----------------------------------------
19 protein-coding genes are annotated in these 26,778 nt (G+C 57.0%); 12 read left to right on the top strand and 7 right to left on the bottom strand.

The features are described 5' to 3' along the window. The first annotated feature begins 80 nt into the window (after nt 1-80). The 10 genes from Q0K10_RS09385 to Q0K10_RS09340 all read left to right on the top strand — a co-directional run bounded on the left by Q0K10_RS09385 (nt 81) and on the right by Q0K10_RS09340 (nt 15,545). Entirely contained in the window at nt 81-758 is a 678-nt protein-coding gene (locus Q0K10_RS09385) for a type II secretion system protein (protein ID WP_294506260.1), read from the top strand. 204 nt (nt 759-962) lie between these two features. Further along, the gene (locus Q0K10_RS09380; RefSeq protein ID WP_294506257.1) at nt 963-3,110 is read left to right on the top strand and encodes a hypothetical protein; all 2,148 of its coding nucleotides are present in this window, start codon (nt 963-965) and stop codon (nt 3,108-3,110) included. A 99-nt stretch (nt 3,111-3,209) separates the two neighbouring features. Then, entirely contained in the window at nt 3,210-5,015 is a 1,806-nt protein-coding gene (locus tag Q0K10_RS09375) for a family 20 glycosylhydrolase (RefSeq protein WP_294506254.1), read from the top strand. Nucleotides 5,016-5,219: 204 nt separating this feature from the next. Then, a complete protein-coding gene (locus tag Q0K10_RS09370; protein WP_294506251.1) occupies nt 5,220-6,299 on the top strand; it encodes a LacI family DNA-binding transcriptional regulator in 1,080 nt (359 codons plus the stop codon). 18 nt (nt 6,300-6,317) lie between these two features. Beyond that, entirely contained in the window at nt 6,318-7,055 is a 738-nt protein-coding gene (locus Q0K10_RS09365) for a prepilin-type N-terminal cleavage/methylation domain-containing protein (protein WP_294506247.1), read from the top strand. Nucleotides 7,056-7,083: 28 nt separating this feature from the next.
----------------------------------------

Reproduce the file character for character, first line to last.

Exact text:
19 protein-coding genes are annotated in these 26,778 nt (G+C 57.0%); 12 read left to right on the top strand and 7 right to left on the bottom strand.

The features are described 5' to 3' along the window. The first annotated feature begins 80 nt into the window (after nt 1-80). The 10 genes from Q0K10_RS09385 to Q0K10_RS09340 all read left to right on the top strand — a co-directional run bounded on the left by Q0K10_RS09385 (nt 81) and on the right by Q0K10_RS09340 (nt 15,545). Entirely contained in the window at nt 81-758 is a 678-nt protein-coding gene (locus Q0K10_RS09385) for a type II secretion system protein (protein ID WP_294506260.1), read from the top strand. 204 nt (nt 759-962) lie between these two features. Further along, the gene (locus Q0K10_RS09380; RefSeq protein ID WP_294506257.1) at nt 963-3,110 is read left to right on the top strand and encodes a hypothetical protein; all 2,148 of its coding nucleotides are present in this window, start codon (nt 963-965) and stop codon (nt 3,108-3,110) included. A 99-nt stretch (nt 3,111-3,209) separates the two neighbouring features. Then, entirely contained in the window at nt 3,210-5,015 is a 1,806-nt protein-coding gene (locus tag Q0K10_RS09375) for a family 20 glycosylhydrolase (RefSeq protein WP_294506254.1), read from the top strand. Nucleotides 5,016-5,219: 204 nt separating this feature from the next. Then, a complete protein-coding gene (locus tag Q0K10_RS09370; protein WP_294506251.1) occupies nt 5,220-6,299 on the top strand; it encodes a LacI family DNA-binding transcriptional regulator in 1,080 nt (359 codons plus the stop codon). 18 nt (nt 6,300-6,317) lie between these two features. Beyond that, entirely contained in the window at nt 6,318-7,055 is a 738-nt protein-coding gene (locus Q0K10_RS09365) for a prepilin-type N-terminal cleavage/methylation domain-containing protein (protein WP_294506247.1), read from the top strand. Nucleotides 7,056-7,083: 28 nt separating this feature from the next.